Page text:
Caput succedaneum and cephalohematoma are both acute trauma injuries that occur to an infant’s head typically during the birthing process. Both of these conditions require a healthcare professional’s post-birth checkups and extended observation to ensure a larger issue hasn’t occurred. An infant is at a higher risk of developing caput succedaneum or cephalohematoma if there were medical devices used for extraction such as vacuums or forceps. Additionally, both are caused by extensive pressure on the infant’s head which leads to either swelling or blood pooling.
If you believe your infants head trauma was the result of a doctors negligence during delivery, you may have grounds for compensation. Speak to a Philadelphia birth injury lawyer today for more information.
Caput Succedaneum is the swelling of an infant’s scalp during pregnancy or shortly after birth. The membrane and amniotic fluid in the mother’s womb keep the infant’s head supported and safe. Caput Succedaneum occurs when there is not enough amniotic fluid or the membrane bursts leaving the infant’s head unsupported. The baby’s head can then push up against the internal walls of the mother, often resulting in bruising and swelling.
Typically, an infant who has caput succedaneum will need to be observed by a medical professional to ensure further issues haven’t occurred. Usually, the swelling and bruising of the scalp will go down within a few days. Caput succedaneum usually takes place if the baby is breached, the labor is incredibly long, or if the baby had to be extracted using a vacuum or forceps by the doctor.
This condition is often harmless and occurs in 10% of births utilizing medical equipment extraction methods. However, the most dangerous part of this condition is that the infant is more susceptible to severe infant jaundice due to the swelling and bruising. Jaundice is when the infant’s skin turns yellow due to the lack of bilirubin in the blood. If the infant develops jaundice and it doesn’t clear with within a few weeks, it’s recommended to see a doctor to perform blood tests to determine the underlying cause. If jaundice is left untreated and the case is severe, the infant can develop brain damage which can then lead to cerebral palsy or hearing loss.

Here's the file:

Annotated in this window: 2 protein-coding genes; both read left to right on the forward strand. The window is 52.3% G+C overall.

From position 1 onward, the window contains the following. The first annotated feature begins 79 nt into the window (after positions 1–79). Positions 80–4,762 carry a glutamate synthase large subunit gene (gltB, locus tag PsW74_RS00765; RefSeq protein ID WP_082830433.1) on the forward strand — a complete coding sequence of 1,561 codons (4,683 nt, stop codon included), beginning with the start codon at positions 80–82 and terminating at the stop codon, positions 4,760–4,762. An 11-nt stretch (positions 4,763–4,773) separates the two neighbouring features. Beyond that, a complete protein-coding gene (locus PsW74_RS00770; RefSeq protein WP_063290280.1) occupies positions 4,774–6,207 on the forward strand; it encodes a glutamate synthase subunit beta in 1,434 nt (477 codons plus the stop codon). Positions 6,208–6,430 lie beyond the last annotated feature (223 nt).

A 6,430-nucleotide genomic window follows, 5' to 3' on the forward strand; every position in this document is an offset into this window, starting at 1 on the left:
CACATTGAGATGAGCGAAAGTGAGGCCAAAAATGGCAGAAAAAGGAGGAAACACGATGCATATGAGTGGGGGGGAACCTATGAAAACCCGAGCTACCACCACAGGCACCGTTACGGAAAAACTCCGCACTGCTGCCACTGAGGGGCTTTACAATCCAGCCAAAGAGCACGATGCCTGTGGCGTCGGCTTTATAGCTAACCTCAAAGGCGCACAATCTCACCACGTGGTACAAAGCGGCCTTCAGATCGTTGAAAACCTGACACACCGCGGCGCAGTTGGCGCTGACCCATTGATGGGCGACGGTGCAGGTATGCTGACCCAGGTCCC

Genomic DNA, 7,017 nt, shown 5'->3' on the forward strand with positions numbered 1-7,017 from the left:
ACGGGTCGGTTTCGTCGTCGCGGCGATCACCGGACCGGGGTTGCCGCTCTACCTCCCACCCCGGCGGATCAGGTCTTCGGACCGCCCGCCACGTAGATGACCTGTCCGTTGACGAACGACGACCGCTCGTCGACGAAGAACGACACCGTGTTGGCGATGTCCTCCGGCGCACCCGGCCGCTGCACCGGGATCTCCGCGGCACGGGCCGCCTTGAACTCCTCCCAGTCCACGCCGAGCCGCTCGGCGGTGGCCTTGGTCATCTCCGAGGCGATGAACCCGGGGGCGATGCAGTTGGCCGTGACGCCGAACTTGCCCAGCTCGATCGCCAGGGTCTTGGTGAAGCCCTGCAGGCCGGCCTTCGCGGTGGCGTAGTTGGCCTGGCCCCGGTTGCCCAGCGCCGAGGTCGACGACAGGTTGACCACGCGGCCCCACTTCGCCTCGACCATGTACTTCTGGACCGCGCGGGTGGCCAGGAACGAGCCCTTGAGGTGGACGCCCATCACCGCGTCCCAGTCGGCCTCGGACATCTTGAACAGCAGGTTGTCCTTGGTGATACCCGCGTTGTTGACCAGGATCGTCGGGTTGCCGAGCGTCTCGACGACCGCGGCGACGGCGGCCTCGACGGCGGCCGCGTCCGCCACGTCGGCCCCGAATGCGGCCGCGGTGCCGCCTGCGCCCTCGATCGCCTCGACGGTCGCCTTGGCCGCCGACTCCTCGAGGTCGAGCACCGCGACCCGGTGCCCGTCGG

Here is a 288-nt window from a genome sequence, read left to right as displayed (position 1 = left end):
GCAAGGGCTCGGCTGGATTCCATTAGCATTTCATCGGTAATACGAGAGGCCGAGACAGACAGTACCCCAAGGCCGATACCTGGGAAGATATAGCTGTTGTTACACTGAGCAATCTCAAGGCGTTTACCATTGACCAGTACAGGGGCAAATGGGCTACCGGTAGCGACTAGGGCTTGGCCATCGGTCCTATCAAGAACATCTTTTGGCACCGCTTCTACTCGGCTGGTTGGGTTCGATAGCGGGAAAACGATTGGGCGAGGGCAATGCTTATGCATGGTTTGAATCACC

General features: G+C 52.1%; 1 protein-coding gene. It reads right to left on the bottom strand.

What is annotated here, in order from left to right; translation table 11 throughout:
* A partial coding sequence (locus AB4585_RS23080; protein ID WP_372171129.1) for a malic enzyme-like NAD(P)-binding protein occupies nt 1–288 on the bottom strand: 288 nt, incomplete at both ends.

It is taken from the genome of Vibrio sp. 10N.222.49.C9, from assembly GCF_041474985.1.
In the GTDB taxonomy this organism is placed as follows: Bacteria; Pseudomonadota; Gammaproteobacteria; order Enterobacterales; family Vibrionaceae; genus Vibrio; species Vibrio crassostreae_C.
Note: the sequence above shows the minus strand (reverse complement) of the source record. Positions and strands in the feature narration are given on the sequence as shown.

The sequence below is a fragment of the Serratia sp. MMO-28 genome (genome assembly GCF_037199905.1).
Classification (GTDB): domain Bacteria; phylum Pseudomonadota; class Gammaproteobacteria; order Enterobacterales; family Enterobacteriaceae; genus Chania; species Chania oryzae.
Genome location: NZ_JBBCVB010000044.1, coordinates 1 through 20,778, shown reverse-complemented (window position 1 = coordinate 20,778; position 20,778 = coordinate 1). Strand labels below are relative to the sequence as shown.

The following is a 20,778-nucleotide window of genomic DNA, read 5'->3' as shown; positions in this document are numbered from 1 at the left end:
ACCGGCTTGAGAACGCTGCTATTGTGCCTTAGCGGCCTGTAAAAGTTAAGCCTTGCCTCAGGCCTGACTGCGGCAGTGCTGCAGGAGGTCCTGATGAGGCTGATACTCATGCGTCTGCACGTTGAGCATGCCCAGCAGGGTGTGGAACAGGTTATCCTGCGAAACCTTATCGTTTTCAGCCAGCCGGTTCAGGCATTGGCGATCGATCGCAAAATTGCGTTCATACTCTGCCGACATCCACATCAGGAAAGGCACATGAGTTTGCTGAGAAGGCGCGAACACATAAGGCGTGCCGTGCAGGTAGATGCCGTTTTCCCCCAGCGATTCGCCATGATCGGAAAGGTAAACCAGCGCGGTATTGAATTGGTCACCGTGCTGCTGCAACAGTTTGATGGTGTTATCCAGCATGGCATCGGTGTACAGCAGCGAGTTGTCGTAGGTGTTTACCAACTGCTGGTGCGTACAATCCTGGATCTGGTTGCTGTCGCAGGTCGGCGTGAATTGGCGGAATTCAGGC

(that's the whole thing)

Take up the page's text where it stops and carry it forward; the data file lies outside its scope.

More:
Cephalohematoma is when an infant has bleeding under their scalp. Typically, this is a sign of a long and strenuous labor where excessive pressure was placed on the infant’s head leading to acute trauma. The blood pooling comes from blood vessels in the head breaking due to the stress on the baby’s head. The pooling of blood is contained between the skull and periosteum, or the membrane that encapsulates the bones in the infant’s head.
A cephalohematoma is more prevalent in larger babies and occurs most frequently when the delivery takes longer than usual. This head trauma can also occur if forceps or a vacuum were used improperly or aggressively on the infant’s head. As with caput succedaneum, cephalohematoma requires observation after identification. The healthcare professional should check the infant’s health status and if a larger issue is in question, the doctor can order CT scans and MRIs to obtain brain images. Usually, the blood will clot and absorb within a few weeks leaving the infant with a bump on their head until completely resolved.
Was Negligence Involved?
If the infant was diagnosed with caput succedaneum or cephalohematoma which then resulted in a serious injury, medical negligence may be to blame. There are a few signs of negligence to beware of that could dramatically raise the risk of injuring an infant.
- Failure to identify and treat a membrane breakage during pregnancy
- Failure to intervene in a long and strenuous delivery
- Using incredible force during infant extraction
- Failure to diagnose and treat infant jaundice that then became worse
All of these mishaps listed above are preventable and should have been identified and treated had the healthcare professional provided their patient with skilled and competent care. For more information, speak to a medical malpractice lawyer at Anapol Weiss today.